NBA Power Rankings: Al Horford and the Most Out-of-Position NBA Players
The NBA is all about matchups.
If you can find a favorable mismatch, the offensive advantage is enormous. You can force their opponents to over-help, get them in foul trouble, and create easy shot opportunities.
These mismatches often occur because certain guys play out of their natural positions, forcing them to assume unfavorable defensive assignments. Conversely, you can't run your offense as smoothly with an unbalanced lineup.
So which players in the NBA most need a position change? Here is a list of the guys who would be more effective if they switched roles on the court.
Al Horford: Center
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It's not as if Al Horford struggles at the center position. The two-time All-Star averages 16 points and 10 rebounds for the Hawks, one of the top teams in the East.
However, he would be much more effective as a power forward. Horford is generously listed at 6'10, which makes him vastly undersized in a conference that boasts Dwight Howard and the Celtics' slew of big bodies.
Atlanta has been unable to advance past the Eastern Conference Semifinals, largely due to the fact that Horford is not a legitimate center on a championship contender.
He has all the tools to play PF, including a midrange jumper and quick feet, and in that capacity his size would be a boon rather than a hindrance.
Rodney Stuckey: Point Guard
For the past 4 years, the Detroit Pistons have been trying to convince themselves that Rodney Stuckey is a point guard. He's not.
I know that correlation does not imply causation, but is it a coincidence that the Pistons have gotten progressively worse with Stuckey at the reins?
Stuckey's game has shown little development during his time in the league, and his playmaking skills have not really evolved. He hasn't even managed to average 5 assists.
Although he's not a great shooter, Stuckey would probably be better suited to play shooting guard. He's certainly big enough to guard the 2, and he can be an effective scorer.
Jeff Green: Power Forward
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Jeff Green is a good power forward on a good team, but I don't think he can be a great power forward on a great team.
He doesn't rebound well enough (career average 5.8), he lacks a refined offensive post game, and he's a tad small to guard PFs like Pau Gasol or Dirk Nowitzki.
Oklahoma City's balance and personnel make it so Green can be effective at power forward, especially when you consider his high basketball IQ, but he might be more successful at the small forward position.
He has the athleticism to guard most threes, and his skill set translates better to SF.
Chuck Hayes: Center
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Saying Chuck Hayes is undersized is a monumental understatement. The Houston Rockets' center is just 6'6, making him shorter than many shooting guards in the NBA.
Hayes has survived due to his strength, girth, and positioning, but his height puts him at a severe disadvantage on both ends of the court.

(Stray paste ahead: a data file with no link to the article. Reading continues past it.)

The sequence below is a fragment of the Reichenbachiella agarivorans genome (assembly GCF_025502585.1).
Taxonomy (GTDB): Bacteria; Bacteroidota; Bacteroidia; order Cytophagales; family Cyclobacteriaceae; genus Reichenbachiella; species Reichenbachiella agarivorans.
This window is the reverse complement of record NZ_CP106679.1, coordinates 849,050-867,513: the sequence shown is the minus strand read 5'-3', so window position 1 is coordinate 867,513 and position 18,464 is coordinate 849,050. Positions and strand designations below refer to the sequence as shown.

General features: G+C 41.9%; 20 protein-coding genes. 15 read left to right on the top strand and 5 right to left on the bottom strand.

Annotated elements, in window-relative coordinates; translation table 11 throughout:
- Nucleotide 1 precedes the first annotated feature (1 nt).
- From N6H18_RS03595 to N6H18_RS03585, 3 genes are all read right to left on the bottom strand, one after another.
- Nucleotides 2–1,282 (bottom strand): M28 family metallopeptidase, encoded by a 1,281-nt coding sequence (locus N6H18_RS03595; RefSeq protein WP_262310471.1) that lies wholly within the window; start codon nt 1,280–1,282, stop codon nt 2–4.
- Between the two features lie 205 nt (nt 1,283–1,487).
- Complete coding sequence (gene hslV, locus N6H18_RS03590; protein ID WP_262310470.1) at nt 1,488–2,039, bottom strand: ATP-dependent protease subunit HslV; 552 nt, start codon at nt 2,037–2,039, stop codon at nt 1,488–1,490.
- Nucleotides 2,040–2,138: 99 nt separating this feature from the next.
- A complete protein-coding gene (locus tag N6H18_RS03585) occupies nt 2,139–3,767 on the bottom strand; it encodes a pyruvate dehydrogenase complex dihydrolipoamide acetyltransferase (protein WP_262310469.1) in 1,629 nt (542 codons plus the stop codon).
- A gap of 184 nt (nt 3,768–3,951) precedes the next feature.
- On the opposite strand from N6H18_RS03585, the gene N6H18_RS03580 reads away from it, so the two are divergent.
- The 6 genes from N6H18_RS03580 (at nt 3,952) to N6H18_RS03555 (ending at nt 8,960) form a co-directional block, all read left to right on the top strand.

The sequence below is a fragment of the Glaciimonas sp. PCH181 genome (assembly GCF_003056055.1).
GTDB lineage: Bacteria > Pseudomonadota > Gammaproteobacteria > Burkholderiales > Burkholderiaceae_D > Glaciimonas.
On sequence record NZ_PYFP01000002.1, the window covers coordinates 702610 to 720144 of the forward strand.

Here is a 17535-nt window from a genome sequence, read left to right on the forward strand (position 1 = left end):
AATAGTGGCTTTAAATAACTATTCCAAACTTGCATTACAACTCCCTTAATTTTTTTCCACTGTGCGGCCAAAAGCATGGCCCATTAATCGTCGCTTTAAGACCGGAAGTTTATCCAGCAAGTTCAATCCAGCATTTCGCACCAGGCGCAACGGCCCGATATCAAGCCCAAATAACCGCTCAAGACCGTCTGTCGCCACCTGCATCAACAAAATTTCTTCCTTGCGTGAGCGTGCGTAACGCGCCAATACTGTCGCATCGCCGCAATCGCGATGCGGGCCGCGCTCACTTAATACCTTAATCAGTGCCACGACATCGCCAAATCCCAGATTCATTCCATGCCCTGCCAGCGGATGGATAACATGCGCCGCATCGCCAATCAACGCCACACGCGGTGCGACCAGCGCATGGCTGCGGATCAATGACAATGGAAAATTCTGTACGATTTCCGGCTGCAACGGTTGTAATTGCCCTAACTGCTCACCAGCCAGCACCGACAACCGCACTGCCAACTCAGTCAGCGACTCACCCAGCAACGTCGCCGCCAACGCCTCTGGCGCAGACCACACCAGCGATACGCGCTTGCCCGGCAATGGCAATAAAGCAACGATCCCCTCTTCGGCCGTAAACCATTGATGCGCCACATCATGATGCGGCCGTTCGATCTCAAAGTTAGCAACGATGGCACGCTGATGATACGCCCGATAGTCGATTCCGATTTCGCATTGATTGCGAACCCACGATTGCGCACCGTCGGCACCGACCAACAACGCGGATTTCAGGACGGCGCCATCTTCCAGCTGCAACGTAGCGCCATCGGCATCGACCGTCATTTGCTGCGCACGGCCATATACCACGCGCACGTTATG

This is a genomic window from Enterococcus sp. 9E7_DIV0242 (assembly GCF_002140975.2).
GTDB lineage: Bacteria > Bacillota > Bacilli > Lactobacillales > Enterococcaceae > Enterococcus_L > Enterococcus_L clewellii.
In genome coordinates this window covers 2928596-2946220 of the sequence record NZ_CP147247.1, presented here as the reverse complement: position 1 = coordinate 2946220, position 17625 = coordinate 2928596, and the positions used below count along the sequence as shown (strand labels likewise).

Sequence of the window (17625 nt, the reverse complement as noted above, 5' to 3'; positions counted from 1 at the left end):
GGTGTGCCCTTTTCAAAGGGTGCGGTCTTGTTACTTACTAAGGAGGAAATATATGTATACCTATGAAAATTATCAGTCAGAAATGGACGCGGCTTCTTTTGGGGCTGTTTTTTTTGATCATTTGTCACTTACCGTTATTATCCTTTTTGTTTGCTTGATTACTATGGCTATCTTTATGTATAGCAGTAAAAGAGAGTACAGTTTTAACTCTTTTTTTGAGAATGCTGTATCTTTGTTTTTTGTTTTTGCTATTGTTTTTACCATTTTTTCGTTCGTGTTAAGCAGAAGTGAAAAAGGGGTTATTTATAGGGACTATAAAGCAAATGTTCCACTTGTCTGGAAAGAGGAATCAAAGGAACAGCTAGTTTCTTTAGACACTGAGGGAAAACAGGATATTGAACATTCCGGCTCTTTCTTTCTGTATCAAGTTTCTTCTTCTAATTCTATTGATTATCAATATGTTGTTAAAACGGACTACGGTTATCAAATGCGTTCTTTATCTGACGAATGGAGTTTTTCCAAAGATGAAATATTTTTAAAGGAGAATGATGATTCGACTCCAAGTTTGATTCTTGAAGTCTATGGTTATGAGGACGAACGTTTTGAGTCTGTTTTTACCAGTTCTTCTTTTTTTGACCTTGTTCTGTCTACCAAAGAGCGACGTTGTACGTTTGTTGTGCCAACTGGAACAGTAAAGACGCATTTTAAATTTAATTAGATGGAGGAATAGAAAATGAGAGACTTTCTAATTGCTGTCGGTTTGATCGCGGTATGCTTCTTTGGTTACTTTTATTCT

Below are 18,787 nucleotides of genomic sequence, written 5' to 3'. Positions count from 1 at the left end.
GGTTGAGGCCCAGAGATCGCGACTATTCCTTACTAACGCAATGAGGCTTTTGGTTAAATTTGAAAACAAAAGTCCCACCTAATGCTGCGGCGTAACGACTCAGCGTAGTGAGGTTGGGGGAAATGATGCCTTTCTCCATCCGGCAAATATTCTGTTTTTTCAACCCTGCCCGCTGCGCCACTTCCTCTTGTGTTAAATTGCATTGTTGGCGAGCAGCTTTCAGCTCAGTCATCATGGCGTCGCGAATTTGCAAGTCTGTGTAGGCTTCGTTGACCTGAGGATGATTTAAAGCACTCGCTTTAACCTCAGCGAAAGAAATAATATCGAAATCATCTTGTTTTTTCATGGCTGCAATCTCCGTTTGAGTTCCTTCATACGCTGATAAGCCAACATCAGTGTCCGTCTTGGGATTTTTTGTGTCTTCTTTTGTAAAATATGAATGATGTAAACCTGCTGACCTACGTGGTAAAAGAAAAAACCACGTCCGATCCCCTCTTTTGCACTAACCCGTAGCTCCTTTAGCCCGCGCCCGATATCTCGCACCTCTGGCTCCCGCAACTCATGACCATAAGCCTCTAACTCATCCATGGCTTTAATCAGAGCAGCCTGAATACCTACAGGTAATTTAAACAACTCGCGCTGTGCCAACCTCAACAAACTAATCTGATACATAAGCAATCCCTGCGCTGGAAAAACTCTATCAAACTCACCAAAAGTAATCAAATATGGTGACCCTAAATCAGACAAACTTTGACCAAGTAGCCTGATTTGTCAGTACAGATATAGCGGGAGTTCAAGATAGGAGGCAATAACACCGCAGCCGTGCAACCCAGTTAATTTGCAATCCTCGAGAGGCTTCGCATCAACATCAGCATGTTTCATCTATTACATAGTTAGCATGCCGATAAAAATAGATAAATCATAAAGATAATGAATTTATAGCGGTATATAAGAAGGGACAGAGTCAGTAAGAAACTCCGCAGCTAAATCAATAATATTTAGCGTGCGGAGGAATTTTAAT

Offensively, he struggles mightily to finish around the rim. Defensively, he can't challenge any other big man's shot, allowing for relatively easy looks at the basket.
Hayes would still be undersized at power forward, but it would be less noticeable than at center.
DeJuan Blair: Center
Yet another wide-body who doesn't quite measure up height-wise, DeJuan Blair is very fortunate to play alongside the taller, longer Tim Duncan.
At 6'7, Blair is not a genuine center. While it doesn't matter much right now due to the current composition of the Spurs, Blair will probably have to face his shortcomings at some point.
You can already predict where he will have trouble. Even with San Antonio's myriad weapons and offensive efficiency, Blair only shoots 49% from the field, a poor number for a big man.
DeMar DeRozan/Corey Brewer: Shooting Guard
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It might be a little nitpicking to distinguish between shooting guards and small forwards - they often play rather interchangeable swingman roles - but these two guys don't deserve the word "shooting" anywhere near them.
Although there are obvious exceptions, SGs are traditionally deadly marksmen (Ray Allen), whereas SFs are athletic slashers (LeBron James).
DeRozan shoots a putrid 7.1% from downtown, having only connected on two 3s all year. By comparison Brewer looks like Reggie Miller, despite his pitiful 29% average.
Are we surprised that DeRozan and Brewer start on two of the worst teams in the league, Toronto and Minnesota?
Amare Stoudemire: Center
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Recent lineup changes by Mike D'Antoni - Timofey Mozgov has started the last handful of games - almost prompted Amare Stoudemire's removal from this list, but he has played plenty of center throughout his career.
While he thrives in any capacity on the court, playing center takes away from Amare's effectiveness. If he is forced to constantly bang bodies for 48 minutes, he can't run the court or attack the rim with as much energy or intensity.
Furthermore, Stoudemire is still not the greatest defender or rebounder, so relying on him as the last line of defense can be risky.
As a power forward, Amare can unleash his full offensive arsenal, while receiving help in the other areas of the game. We all know New York is targeting Carmelo Anthony, but if the Knicks can find a legitimate center, they will be extremely dangerous.